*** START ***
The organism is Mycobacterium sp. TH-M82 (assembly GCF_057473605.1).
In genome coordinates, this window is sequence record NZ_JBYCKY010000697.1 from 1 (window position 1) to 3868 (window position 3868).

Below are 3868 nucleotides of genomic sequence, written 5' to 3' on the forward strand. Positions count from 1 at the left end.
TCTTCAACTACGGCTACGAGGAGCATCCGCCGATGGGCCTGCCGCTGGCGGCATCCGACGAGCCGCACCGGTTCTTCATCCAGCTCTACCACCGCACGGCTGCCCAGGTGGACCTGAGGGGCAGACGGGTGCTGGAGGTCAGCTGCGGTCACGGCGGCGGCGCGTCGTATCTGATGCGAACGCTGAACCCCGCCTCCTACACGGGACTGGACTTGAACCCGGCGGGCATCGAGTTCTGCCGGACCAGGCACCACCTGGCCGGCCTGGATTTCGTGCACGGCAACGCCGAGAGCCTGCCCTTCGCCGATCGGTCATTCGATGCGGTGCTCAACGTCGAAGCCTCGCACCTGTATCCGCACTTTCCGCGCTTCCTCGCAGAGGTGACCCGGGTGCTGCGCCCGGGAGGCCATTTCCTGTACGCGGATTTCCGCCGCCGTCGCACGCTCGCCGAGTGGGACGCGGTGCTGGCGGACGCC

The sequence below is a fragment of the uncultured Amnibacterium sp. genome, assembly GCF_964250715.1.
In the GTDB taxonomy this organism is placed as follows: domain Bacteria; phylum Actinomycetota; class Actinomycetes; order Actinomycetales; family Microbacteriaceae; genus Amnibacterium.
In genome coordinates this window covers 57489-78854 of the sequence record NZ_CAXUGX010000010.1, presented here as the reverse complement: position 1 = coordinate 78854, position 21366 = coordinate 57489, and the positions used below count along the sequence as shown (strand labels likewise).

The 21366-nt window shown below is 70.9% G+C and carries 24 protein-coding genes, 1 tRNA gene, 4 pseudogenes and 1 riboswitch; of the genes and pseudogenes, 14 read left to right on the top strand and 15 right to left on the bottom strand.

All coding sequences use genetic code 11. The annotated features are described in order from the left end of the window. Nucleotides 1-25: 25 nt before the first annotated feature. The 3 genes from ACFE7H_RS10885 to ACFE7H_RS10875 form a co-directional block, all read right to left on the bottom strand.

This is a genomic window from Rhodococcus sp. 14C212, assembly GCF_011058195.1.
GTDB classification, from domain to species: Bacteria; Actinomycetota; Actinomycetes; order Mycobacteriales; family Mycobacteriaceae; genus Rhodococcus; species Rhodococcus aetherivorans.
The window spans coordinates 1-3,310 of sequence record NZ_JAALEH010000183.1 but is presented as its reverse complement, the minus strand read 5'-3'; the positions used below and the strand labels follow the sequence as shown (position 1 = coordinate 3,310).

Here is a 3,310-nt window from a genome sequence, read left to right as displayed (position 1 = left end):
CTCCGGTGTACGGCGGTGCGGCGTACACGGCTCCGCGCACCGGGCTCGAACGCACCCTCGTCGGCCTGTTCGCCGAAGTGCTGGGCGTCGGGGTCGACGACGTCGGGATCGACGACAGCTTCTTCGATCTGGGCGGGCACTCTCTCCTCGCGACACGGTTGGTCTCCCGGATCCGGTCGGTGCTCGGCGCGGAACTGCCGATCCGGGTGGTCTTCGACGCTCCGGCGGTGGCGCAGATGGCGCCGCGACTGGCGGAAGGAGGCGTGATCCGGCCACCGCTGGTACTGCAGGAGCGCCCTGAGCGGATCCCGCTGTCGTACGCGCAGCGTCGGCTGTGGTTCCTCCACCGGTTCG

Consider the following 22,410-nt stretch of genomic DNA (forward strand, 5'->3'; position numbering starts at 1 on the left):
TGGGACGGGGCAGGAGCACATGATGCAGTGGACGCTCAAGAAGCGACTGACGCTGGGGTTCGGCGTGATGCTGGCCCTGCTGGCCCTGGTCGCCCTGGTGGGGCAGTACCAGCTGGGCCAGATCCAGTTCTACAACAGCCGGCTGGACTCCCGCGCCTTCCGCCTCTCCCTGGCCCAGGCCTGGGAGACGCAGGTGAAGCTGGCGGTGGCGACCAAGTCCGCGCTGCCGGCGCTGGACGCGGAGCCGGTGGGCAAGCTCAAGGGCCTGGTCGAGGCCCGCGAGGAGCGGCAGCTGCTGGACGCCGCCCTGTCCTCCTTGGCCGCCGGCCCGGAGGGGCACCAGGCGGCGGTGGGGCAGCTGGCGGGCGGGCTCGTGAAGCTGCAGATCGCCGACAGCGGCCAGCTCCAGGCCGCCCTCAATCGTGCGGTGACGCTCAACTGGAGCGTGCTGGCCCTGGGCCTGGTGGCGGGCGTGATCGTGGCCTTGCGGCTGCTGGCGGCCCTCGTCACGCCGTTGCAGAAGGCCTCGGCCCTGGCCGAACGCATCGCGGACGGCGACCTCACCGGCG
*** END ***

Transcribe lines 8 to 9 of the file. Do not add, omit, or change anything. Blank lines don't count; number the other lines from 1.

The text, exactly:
The 21366-nt window shown below is 70.9% G+C and carries 24 protein-coding genes, 1 tRNA gene, 4 pseudogenes and 1 riboswitch; of the genes and pseudogenes, 14 read left to right on the top strand and 15 right to left on the bottom strand.

All coding sequences use genetic code 11. The annotated features are described in order from the left end of the window. Nucleotides 1-25: 25 nt before the first annotated feature. The 3 genes from ACFE7H_RS10885 to ACFE7H_RS10875 form a co-directional block, all read right to left on the bottom strand.